Christophe Hendrickx, Scott A. Hartman & Octávio Mateus. 2015. An Overview of Non- Avian Theropod Discoveries and Classification. – PalArch’s Journal of Vertebrate Palaeontology 12, 1 (2015), 1-73. ISSN 1567-2158. 73 pages + 15 figures, 1 table.

Theropods form a taxonomically and morphologically diverse group of dinosaurs that include extant birds. Inferred relationships between theropod clades are complex and have changed dramatically over the past thirty years with the emergence of cladistic techniques. Here, we present a brief historical perspective of theropod discoveries and classification, as well as an overview on the […]

David J. Cicimurri, Charles N. Ciampaglio & Katelyn E. Runyon. 2014. Late Cretaceous Elasmobranchs from the Eutaw Formation at Luxapalila Creek, Lowndes County, Mississippi. – PalArch’s Journal of Vertebrate Palaeontology 11, 2 (2014), 1-36. ISSN 1567-2158. 36 pages + 19 figures.

A diverse vertebrate assemblage was recovered from the Eutaw Formation along a stretch of Luxapalila Creek in Lowndes County, Mississippi. The assemblage is dominated by elasmobranchs but also includes osteichthyans (seven species), archosaurs (one crocodilian, two dinosaurs), and turtles (trionychid and chelonioid). Twenty one elasmobranch taxa were identified (14 selachians and seven batoids), including new species […]

BOOK REVIEW: Donald R. Prothero about Grande, L. 2013. The Lost World of Fossil Lake: Snapshots from Deep Time – Chicago, University of Chicago Press

PalArch’s Journal of Vertebrate Palaeontology, 11(1) (2014) Perhaps the greatest treasures in paleontology are not individual skeletons of spectacular dinosaurs, but the incredible treasure troves of fossils from the famous “Mother Lode” deposits of fossils known as Lagerstätten. There are about a dozen or so such famous localities around the world, where the fossils have […]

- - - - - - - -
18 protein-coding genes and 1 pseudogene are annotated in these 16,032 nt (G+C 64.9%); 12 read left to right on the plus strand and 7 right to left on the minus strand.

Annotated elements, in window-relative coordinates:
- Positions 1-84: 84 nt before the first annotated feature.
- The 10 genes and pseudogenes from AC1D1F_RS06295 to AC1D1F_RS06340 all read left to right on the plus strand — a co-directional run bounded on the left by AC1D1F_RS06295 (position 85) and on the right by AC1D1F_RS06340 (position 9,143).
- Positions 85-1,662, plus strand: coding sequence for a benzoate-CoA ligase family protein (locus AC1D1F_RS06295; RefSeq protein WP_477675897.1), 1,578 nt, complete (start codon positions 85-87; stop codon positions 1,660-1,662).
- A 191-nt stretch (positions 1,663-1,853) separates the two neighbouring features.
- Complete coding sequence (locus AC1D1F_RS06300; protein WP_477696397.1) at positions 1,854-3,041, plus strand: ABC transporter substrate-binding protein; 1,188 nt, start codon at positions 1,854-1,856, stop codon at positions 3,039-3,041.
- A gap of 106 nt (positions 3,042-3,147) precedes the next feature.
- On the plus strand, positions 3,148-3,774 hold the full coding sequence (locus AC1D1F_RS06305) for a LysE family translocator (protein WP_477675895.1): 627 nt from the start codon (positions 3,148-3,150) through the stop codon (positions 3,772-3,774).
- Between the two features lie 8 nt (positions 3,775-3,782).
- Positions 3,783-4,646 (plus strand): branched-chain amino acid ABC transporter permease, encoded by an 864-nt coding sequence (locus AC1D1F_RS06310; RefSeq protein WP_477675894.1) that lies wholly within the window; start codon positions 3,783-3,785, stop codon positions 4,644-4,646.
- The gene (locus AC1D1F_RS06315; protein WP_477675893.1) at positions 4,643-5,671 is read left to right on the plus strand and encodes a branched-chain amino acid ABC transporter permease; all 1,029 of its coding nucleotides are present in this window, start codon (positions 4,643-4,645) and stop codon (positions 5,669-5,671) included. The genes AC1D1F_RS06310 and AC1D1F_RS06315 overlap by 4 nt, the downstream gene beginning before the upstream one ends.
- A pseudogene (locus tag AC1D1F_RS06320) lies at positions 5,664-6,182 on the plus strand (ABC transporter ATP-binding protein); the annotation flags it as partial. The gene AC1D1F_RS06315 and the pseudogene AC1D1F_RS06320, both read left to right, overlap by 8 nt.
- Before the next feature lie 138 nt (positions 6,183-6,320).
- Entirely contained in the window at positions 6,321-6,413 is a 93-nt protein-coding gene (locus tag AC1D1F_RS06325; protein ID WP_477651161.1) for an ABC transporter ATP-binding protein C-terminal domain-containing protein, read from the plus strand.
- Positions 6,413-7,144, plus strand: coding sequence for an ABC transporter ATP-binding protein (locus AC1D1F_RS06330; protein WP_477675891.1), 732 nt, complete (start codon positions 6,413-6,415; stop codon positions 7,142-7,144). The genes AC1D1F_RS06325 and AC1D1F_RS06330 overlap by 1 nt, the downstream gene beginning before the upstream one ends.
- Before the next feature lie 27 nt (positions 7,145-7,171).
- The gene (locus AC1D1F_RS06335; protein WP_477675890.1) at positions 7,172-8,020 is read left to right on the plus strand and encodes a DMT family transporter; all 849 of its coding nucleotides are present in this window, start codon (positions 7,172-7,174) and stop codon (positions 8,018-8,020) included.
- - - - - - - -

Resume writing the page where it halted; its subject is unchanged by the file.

BOOK REVIEW: Matthew C. Mihlbachler about Prothero, D. 2013. Rhinoceros Giants: The Paleobiology of Indricotheres. – Bloomington, Indiana University Press

PalArch’s Journal of Vertebrate Palaeontology, 10(6) (2013) I have one vivid memory from my summer vacation between the 2nd and 3rd grade – discovering a ragged and faded copy of All About Strange Beasts of the Past by Roy Chapman Andrews at a neighbor’s garage sale. To me, the most exciting chapter of this elementary-level […]

TER-QUA 2012 Proceedings: David A. Burnham, Bruce M. Rothschild, John P. Babiarz & Larry D. Martin. 2013. Hemivertebrae as Pathology and as a Window to Behavior in the Fossil Record. – Palarch’s Journal of Vertebrate Palaeontology 10(5) (2013), 1-6. ISSN 1567-2158. 6 pages + 1 figure.

An extinct feline ecomorph Hoplophoneus was afflicted with a congenital anomaly (hemivertebra) not previously observed in cats and not previously reported in fossil mammals. The position of the hemivertebrae provided little opportunity for other cervical vertebrae to compensate for the resultant 40-degree deformity. Download PDF File

Sarah E. Wolff. 2013. Home on the Range: Biogeographic Distribution of Bison in Arizona. – Palarch’s Journal of Vertebrate Palaeontology 10(4) (2013), 1-11. ISSN 1567- 2158. 11 pages + 3 figures, 1 table

The American bison are traditionally thought of as animals of the vast plains and grasslands, but paleontological and archaeological evidence supports the view that the biogeographic range of bison extended throughout the continental United States to include the American Southwest and Arizona. During the Pleistocene (2,588,000 BP to 11,700 BP), there are several paleontological and […]